There’s an adrenaline spike that comes with those close EMMI encounters, particularly when Samus gets temporarily charged up with Omega Blaster energy to take one down. This happens a few times in Metroid Dread’s first hour, and it’s about as intense as a Metroid battle gets. Here’s what happens: After defeating a miniboss, Samus drains its energy and stores a large amount of Omega energy in her Arm Cannon. She’ll soon have to face down an EMMI, using the L button to free aim at its head, slowly charging up the cannon with R, and unleashing the forceful beam with the Y button when it’s ready. Yes, it requires a bit of crab-clawing with your fingers to pull that move off, especially under pressure, but that requirement also adds to the tension of these dangerous encounters.

It’s these moments, and the finely honed gameplay loop that the Metroid creators appear to have delivered on once again, that have me most looking forward to Metroid Dread next month. Of course, I want to 100% the map, find every energy tank and missile upgrade, and see the story through (Dread will wrap up the main series’ arc).

But what I’m looking forward to most is becoming an expert EMMI killer, and getting my revenge for Samus during that first, game-over-filled hour. And, if my resolve doesn’t hold, dropping $349.99 on that shiny new Nintendo Switch model.

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Comments

I wanna know where the game at. I want the game. Give me the game, I want the game.

"This is a special Metroid flute which has been passed down from thousands of years ago from my great, great uncle, who works at Nintendo. I’m just here to help out."

NO MORPH BALL NO PEACE

Game sounds cool, though.

psst… It’s in the first trailer.

Hearing that the game relies on (basically) one-hit kill mechanics is a pretty significant turn-off. I recently replayed BOTW with the intent of playing the DLC for the first time and the OHKO nature of how it began was just awful game design and I hope that the initial reviews of Metroid Dread can show that it’s done in a more thoughtful manner.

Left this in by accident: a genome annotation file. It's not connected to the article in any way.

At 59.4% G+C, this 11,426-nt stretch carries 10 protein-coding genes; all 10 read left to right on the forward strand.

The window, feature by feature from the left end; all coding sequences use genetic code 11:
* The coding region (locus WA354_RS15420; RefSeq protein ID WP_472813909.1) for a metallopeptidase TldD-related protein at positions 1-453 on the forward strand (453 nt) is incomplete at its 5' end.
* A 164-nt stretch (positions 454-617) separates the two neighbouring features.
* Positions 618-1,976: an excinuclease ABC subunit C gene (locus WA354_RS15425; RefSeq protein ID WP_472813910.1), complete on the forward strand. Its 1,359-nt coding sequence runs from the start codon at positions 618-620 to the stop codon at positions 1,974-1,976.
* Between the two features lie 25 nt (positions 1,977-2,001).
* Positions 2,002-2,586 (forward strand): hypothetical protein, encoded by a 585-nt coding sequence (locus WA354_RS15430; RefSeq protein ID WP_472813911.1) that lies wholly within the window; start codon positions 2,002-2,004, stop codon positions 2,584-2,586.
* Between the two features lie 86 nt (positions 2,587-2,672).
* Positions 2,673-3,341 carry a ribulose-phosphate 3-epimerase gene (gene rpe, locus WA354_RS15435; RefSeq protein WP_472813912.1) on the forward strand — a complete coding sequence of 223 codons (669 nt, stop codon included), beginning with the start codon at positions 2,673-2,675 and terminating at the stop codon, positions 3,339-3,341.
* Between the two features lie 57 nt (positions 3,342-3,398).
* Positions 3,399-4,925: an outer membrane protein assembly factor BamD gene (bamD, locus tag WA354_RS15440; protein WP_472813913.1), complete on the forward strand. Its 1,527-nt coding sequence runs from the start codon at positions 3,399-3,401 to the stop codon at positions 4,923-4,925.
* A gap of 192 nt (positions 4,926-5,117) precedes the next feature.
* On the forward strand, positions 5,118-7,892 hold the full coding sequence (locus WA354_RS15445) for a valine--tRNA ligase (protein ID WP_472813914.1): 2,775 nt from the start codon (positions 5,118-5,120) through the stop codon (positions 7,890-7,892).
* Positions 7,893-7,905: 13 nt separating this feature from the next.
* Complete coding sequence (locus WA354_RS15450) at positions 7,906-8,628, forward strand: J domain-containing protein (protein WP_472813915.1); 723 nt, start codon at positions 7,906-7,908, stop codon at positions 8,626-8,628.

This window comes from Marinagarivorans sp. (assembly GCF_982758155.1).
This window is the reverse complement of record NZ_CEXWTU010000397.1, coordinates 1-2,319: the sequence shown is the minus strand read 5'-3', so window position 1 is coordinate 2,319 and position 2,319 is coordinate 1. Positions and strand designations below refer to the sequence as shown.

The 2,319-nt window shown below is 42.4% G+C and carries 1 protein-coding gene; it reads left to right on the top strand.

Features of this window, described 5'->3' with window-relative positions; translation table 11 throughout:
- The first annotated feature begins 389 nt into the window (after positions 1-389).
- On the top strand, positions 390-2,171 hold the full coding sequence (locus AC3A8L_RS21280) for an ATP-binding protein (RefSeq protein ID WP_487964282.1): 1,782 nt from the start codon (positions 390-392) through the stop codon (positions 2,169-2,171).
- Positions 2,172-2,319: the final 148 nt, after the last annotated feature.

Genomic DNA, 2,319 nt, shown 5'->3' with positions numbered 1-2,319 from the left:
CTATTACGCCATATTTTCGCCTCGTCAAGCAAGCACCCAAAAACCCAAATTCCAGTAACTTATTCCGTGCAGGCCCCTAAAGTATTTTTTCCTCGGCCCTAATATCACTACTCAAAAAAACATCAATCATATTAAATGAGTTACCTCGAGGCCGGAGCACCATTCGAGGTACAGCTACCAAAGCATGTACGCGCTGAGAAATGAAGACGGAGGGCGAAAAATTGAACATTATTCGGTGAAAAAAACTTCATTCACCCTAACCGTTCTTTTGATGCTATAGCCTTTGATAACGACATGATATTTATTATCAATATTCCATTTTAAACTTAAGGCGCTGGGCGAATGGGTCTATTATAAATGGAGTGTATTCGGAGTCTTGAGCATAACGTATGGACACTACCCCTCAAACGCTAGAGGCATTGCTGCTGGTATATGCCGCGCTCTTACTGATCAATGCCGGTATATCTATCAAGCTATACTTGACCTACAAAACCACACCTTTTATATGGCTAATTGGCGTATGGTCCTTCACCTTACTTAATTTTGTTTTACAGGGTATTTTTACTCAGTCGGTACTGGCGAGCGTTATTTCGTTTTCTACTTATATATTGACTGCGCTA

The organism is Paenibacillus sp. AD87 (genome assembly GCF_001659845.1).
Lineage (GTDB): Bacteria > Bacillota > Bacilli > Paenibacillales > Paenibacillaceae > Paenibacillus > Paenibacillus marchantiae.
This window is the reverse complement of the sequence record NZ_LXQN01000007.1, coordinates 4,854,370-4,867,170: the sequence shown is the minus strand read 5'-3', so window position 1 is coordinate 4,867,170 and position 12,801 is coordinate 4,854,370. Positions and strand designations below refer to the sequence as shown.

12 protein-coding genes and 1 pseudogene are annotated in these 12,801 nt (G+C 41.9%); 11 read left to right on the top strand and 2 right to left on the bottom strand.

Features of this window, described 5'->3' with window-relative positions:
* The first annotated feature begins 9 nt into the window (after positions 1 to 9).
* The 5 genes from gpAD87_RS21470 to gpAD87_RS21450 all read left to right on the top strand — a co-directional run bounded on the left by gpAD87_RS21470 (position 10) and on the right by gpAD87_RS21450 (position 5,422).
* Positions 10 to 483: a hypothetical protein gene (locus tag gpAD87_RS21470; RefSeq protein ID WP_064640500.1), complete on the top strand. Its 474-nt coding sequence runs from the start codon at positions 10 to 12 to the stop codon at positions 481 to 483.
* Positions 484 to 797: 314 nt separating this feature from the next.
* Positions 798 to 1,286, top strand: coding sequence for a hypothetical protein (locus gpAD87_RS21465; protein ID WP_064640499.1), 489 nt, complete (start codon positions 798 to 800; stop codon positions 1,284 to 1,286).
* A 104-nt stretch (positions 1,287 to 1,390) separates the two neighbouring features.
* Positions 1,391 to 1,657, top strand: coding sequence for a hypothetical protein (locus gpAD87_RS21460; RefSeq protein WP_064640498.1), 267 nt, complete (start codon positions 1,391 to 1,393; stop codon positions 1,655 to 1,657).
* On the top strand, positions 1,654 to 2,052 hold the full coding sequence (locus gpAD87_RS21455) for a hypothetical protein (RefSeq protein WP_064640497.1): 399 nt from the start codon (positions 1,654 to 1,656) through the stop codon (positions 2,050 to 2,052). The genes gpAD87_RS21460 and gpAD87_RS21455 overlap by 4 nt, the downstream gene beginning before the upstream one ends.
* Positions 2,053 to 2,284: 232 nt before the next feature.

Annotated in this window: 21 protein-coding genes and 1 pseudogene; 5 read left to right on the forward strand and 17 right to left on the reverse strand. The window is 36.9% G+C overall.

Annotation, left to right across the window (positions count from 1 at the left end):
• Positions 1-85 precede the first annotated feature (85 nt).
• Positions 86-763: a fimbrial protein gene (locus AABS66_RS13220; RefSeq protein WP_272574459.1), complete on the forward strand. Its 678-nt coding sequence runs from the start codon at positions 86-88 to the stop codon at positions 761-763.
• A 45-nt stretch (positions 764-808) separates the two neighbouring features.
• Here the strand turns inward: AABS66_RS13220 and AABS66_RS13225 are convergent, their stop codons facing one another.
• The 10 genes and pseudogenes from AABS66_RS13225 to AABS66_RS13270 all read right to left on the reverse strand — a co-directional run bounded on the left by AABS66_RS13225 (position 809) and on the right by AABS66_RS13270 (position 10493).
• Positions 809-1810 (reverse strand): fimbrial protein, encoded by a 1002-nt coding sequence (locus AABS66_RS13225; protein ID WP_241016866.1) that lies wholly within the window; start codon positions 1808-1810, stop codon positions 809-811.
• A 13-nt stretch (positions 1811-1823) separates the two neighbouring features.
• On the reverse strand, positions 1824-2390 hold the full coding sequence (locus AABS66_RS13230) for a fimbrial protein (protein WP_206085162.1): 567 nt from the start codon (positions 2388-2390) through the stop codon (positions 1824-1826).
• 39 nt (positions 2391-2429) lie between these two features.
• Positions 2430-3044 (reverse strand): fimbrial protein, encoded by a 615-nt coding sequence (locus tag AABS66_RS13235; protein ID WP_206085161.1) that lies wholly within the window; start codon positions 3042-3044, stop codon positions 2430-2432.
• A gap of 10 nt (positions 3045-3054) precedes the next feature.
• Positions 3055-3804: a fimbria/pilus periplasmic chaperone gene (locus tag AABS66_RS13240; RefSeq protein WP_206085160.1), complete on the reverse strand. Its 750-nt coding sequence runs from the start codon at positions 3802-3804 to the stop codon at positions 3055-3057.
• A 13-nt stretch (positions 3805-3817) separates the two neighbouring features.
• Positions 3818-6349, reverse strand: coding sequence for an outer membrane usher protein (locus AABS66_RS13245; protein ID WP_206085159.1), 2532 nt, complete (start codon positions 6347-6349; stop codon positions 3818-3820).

Bad game design? That’s just silly. The whole point was to have these big powerful enemies absolutely wrecking your shit at the beginning. It rocked actually.

I was specifically talking about the DLC which introduced a OHKO thing where you could be killed instantly by bees. The actual start of BOTW was totally different and based on other comments here are more similar to how it seems Metroid Dread will start. A good thing!

I’ve read that this is just in the beginning and that you can tangle with them proper when you’ve picked up your upgrades.

Yeah. You can see in one of the trailers that you can actually fight them eventually. But until then … run.

Cool, that’s a relief!

one hit KO mechanics and being one shot by fighting overpowered enemies/while under leveled are not the same thing.

Yeah, but getting good in BOTW meant to not suck and get completely destroyed because you learned to parry and dodge at the right moments.

Or, do what I did and just constantly eat food to heal during every battle even remotely challenging, because I suck at dodging and parrying.

Sorry, meant the OHKO nature of the BOTW DLC. It felt really cheap. If Metroid Dread is similar to the actual start of BOTW where you learn to take on difficult enemies then I’m all in.

Who else is staying up for midnight metroid dread release/ australia release

In terms of Switch games that look great on an OLED screen, Hades is at the top of my list for that. Playing it on my OLED TV was crazy with all the vibrant colors and pitch-dark blacks used throughout the game.

Its almost as if….they planned it that way.

It’s honestly just that OLED is better overall (ignoring the burn-in potential). Like there’s basically no game on the Switch where you’d wish for a traditional LED LCD after playing on an OLED, either with the integrated console screen or on a TV.

Thankfully I play my switch docked 99% of the time so no need for the OLED yet. Just looking at it though does make me want one just because it’s new Nintendo hardware.

They’re not only relentless — they can be one-hit kills

[…]

stressed-out aimless running around, the fear of getting snatched by an EMMI adds a nice, flavorful spice to Metroid’s familiar formula.

That sounds like tedious stressful hindrances, not flavor. Metroid wasn’t supposed to be about that, you’re supposed to be able to appreciate the scenery a little. While being enveloped by the environments, in an ecological sense not a things-stalking-me sense. Like the article says, "find every energy tank and missile upgrade" but at your own pace not with a serial killer looking for you.